Monty Python’s John Cleese is speaking out about today’s cancel culture and if the famed comedy troupe were victims of it back when they started to make it big. In a recent interview with The Sunday Times about his GB News show, The Dinosaur Hour, the comedian revealed that not only was the group a target of cancel culture, but that this frame of mind has had a great impact on comedy as we know it.
For those who are unaware, Monty Python were a British comedy troupe comprised of John Cleese, Michael Palin, Terry Jones, Graham Chapman, Terry Gilliam and Eric Idle. The group rose to prominence in the early 1970s with their BBC sketch comedy series, Monty Python’s Flying Circus, which aired between 1969-74.
Their success on television led the group to delve into cinema, with their first film, Monty Python and the Holy Grail, released in 1975. This was followed by the controversial Life of Brian (1979), Monty Python Live at the Hollywood Bowl (1982) and Monty Python’s The Meaning of Life (1983), along with numerous comedy albums and theater shows.
Life of Brian centers around a Jewish-Roman man by the name of Brian Cohen, who is born on the same day as Jesus Christ and accidentially mistaken as the Messiah. Upon its release, the film was blasted by those within the Christian community as being blasphemous, with some groups going so far as to stage protests. It was even banned from showing in theaters in some countries.
While promoting the release, the members of Monty Python were confronted by journalist Malcolm Muggeridge and Bishop of Southwark Mervyn Stockwood on the chat show Friday Night, Saturday Morning (1979-82), with the latter saying Life of Brian offended “millions of practising Christians.”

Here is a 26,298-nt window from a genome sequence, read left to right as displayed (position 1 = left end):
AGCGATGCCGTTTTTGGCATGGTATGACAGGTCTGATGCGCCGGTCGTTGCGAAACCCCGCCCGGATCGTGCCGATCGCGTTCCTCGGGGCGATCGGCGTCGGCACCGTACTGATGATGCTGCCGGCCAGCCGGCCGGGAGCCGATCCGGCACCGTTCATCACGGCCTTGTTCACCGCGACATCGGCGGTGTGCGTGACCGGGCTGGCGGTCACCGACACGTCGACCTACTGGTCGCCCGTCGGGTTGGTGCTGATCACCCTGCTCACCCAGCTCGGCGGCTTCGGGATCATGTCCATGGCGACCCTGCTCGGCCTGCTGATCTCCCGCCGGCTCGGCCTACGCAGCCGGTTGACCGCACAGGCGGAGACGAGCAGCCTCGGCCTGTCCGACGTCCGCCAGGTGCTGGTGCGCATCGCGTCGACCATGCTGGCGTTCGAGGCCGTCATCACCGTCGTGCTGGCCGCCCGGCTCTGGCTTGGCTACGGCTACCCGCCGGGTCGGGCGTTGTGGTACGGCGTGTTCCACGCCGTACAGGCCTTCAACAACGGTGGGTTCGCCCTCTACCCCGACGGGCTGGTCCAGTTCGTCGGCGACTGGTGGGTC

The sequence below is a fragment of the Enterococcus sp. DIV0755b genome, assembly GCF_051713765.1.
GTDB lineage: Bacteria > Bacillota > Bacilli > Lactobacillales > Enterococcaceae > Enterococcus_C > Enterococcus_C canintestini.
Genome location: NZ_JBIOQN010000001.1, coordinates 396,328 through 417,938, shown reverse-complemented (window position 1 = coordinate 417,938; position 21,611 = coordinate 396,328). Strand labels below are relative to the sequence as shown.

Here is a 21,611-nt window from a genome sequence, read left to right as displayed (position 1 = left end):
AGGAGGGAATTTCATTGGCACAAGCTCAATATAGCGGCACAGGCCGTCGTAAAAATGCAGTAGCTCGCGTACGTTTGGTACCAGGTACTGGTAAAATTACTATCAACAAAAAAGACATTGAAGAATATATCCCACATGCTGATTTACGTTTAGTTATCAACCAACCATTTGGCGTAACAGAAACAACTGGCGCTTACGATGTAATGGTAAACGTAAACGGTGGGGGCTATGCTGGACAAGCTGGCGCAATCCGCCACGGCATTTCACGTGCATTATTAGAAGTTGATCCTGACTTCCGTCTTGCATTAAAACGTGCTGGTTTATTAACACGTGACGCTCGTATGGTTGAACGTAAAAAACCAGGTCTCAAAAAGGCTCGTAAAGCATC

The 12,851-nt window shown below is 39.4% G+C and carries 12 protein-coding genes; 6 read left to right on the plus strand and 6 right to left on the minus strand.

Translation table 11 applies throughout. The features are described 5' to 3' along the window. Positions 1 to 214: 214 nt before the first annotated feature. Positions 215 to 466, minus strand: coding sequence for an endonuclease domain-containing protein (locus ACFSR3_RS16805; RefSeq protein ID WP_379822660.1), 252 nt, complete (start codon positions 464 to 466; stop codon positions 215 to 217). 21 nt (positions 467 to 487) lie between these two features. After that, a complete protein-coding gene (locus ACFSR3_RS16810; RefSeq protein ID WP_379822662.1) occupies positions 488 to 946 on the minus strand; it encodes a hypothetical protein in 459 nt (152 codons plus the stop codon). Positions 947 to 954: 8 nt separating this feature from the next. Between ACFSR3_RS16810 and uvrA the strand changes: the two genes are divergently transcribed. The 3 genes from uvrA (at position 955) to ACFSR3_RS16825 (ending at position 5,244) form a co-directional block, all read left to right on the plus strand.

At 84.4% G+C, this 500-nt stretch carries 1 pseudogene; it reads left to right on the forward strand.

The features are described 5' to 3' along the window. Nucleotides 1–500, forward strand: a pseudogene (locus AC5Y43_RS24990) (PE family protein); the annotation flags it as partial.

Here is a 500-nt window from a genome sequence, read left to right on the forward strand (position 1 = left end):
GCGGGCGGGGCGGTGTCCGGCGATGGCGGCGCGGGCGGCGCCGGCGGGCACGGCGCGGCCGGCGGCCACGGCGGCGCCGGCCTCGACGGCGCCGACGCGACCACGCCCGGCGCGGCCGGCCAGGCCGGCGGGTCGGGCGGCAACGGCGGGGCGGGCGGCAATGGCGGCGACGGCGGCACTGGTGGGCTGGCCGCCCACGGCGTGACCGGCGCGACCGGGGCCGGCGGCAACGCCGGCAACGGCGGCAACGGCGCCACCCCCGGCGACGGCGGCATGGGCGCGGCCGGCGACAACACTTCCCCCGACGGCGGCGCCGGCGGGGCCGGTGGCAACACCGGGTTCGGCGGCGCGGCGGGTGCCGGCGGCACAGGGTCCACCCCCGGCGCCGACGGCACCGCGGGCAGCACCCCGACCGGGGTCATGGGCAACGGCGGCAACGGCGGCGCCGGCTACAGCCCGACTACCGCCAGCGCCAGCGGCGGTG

Despite the backlash, Life of Brian was a box office success, bringing in $20.7 million on just a $4 million budget. It currently has a 96 percent rating on Rotten Tomatoes, and has been named the greatest comedy film of all time by a number of publications.
The controversy surrounding the film and other works by Monty Python led The Sunday Times to ask John Cleese about cancel culture and whether the comedy troupe may have been among its targets.
“You could say that were were early targets of cancel culture,” the comedian responded. “People don’t like to have their cherished ideas punctured or questioned. We all love to live in our own closed systems of thought, to be surrounded by people who think a bit like us. This is what happens on the internet too, where you get these blasted echo chambers.
“It’s why comedy is even more important today as a way of pricking those bubbles, opening them up, letting in fresh air. It is good for all of us,” he continued. “The problem is that cutting-edge comedy becomes difficult if a joke that transgresses someone’s idea of good taste means that the comedian is banned for life. It subverts the creative impulse.”
The Sunday Times also asked if John Cleese believes his former comedy with Monty Python would be acceptable by the standards of the modern era of cinema and comedy.
“The trick with creativity is to understand that it is not a talent, it’s a frame of mind,” he answered, bringing about a discussion on comedians today. “You have to get away from fear and doubt. You have to get into a place of playfulness and curiosity so that you can find connections and push boundaries. Cancel culture tends to make people less broad in their thinking, more literal-minded. It is tougher to make funny – or intellectually interesting – associations.”
The comedian ended this part of the interview by saying the following about cancel culture, “In cultural terms, it is dangerous. I’m so old I am not bothered about getting cancelled. But as a young man, starting out, it might be different.”